I had the most divine experience with soba when I was producing a film in Nagano, which used to be called Shinshu, a few years ago. This area is known for Shinshu soba. The soba noodles that became popular in Edo times are said to have originated in this region. Before noodles, soba was eaten in the form of sobagaki, dumplings. From the start of film production, I faced a mountain of challenges, mostly due to “Lost in Translation” moments between the Canadian and the Japanese crew. There were issues about snow, too much or not enough. Sixty tropical birds were brought in from various zoos to be used in the film, but the trainer lost many of them: The big birds ate some of the small birds, a few escaped into the snow-covered bamboo forests and in the end, the bird scene was entirely cut out of the film. I was under plenty of stress. But one day, the local contractor who built the movie sets invited me to his house for lunch to taste his 80-year-old mother’s handmade soba. It turned out that she grew the buckwheat, milled the groats, and made the soba all by hand. I felt very honored to be their guest.
The mother spent the whole morning making the soba and some local specialties, including a braised carp. She sat on the floor by the doorway smiling, while her son entertained me in the dining room. Her soba was pure and delicious, I almost cried. I told myself that I want to grow old the way she had. I would produce buckwheat, mill my own flour, and make soba noodles for people, I thought. This is the kind of producing I really wanted to do.
A Soba Master Reveals the Art of Handmaking the Noodles
It would be another two years before I finally got around to learning how to make soba by hand. I was doubtful that anyone would take in someone my age as an apprentice soba-maker, so I ate a lot of artisanal soba, read some books and finally found the Tsukiji Soba Academy in Tokyo. At first, I thought soba making would be a man’s world, like entering a karate dojo. There was something slightly intimidating about the discipline. Everyone warns you how difficult it is to make soba because it is gluten-free and therefore has no starch to bind the dough.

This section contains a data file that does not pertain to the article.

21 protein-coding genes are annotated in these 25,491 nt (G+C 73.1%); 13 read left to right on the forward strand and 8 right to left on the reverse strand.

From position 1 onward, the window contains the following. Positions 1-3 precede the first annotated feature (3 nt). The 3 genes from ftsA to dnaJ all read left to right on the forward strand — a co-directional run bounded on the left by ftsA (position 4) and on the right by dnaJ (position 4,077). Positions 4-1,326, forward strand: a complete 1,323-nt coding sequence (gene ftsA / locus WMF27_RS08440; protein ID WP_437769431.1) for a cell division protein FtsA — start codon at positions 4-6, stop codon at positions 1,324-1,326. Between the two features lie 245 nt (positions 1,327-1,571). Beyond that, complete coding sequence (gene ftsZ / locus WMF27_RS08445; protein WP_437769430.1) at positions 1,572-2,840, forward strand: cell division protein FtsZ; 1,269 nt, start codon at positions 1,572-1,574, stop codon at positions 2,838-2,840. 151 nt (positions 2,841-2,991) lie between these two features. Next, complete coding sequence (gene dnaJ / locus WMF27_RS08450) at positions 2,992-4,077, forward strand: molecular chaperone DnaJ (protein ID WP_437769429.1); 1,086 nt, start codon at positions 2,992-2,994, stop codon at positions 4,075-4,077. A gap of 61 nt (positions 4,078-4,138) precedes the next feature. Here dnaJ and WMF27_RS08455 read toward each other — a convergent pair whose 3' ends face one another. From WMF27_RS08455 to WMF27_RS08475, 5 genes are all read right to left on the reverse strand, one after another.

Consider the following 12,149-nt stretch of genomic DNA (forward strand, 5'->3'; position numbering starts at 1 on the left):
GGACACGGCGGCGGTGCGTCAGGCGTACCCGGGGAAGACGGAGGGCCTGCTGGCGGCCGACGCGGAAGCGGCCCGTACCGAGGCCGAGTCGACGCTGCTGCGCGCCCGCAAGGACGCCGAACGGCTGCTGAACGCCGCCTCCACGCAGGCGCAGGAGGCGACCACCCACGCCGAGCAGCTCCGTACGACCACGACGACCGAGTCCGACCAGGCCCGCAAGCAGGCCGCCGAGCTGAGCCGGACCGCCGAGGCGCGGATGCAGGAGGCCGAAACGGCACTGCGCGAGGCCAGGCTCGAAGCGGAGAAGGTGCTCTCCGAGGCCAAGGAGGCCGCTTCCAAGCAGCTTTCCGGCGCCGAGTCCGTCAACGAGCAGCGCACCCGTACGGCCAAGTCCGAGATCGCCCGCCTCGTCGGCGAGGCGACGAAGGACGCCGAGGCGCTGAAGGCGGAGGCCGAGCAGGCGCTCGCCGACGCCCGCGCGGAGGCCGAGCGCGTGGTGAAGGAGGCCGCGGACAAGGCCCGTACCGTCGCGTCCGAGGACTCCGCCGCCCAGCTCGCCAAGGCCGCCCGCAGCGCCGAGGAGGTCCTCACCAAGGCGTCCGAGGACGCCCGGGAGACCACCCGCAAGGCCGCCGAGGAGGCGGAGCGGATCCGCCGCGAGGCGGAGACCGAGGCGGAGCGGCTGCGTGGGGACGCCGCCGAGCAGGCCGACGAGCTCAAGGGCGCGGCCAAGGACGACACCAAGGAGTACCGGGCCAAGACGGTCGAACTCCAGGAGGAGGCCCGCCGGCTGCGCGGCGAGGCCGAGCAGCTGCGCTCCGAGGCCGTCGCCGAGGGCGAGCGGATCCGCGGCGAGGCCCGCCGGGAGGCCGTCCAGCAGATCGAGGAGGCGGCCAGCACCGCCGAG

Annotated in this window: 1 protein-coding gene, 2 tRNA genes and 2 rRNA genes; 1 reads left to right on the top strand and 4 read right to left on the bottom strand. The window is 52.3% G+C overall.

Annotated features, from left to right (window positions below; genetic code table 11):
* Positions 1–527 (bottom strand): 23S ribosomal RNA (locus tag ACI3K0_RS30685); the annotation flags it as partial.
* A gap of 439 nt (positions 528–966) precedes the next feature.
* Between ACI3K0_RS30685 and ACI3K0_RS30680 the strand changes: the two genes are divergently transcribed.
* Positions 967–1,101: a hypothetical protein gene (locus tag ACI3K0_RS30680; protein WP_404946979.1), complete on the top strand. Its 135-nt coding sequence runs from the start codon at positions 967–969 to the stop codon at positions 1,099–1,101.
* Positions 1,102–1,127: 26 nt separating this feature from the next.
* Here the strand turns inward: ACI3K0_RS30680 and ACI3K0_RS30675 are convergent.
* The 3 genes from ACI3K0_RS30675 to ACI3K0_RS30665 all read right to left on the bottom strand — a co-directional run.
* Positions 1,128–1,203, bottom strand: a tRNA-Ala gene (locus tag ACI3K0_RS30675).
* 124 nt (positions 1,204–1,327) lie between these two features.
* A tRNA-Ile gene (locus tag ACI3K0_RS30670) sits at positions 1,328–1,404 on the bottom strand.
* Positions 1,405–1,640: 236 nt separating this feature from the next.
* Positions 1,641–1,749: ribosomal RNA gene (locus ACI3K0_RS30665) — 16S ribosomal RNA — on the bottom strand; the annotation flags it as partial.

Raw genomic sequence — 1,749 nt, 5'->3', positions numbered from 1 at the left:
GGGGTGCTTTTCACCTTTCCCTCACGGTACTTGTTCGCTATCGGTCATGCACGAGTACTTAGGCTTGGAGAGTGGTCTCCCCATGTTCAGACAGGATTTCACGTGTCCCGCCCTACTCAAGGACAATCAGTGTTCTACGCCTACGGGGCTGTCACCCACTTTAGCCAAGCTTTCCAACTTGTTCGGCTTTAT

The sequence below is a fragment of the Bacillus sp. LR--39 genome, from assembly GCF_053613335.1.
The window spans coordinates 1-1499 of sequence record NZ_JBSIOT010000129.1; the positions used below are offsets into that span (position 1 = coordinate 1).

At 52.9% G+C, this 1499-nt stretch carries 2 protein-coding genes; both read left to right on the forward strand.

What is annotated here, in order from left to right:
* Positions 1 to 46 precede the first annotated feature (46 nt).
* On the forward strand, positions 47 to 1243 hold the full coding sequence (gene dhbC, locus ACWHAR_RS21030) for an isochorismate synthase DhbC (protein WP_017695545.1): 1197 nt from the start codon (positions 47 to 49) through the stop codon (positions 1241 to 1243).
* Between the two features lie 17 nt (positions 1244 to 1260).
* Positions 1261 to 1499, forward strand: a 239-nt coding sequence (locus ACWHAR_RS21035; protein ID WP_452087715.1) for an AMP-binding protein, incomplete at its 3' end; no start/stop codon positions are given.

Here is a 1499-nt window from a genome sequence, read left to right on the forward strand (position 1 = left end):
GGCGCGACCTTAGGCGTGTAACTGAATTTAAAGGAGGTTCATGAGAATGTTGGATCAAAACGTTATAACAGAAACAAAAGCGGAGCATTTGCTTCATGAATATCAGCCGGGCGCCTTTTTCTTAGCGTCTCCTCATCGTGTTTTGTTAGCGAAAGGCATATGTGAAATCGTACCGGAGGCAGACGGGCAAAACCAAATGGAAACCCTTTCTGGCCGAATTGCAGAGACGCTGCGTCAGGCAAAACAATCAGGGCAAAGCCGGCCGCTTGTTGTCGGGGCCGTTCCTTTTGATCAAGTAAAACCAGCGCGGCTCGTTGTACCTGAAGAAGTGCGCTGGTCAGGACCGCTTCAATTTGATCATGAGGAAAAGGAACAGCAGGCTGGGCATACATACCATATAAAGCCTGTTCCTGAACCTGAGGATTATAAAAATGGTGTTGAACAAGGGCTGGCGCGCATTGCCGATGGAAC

Some intellectuals and philosophers have compared the challenge of making soba to the complex nature of human relationships. But my soba master, Akila Inouye, said, “Relax. Look at the grandmothers making soba in the countryside. They don’t go to school to learn. They just do it. You will be fine.” After my first session, I took home soba that was as thick as udon. My family didn’t mind, though. They were impressed.
I became so motivated about making my own soba that I went back to the academy to enroll in the professional course. My father thought I was going out of my mind, but everyone saw how my soba skills were improving. I went from making udon-thick soba to thin 1.3-millimeter wide noodles that gave the right nodogoshi. Soba was not only keeping me and others nourished, it also had a therapeutic effect on me. Making soba requires total concentration. If you don’t focus on the flour, the noodles will not come out well. So for a multi-tasker like me, it has been the greatest way to clear my mind and spirit. Making soba by hand is a very Zen-like practice. Plus you get a nice workout. My body feels more flexible and my triceps are coming back. Does this beat yoga? You bet. It’s all part of the journey I am taking with soba.
Sonoko Sakai hosts a soba-making workshop and tasting with us on Sunday, Oct. 5, at 2pm. $85.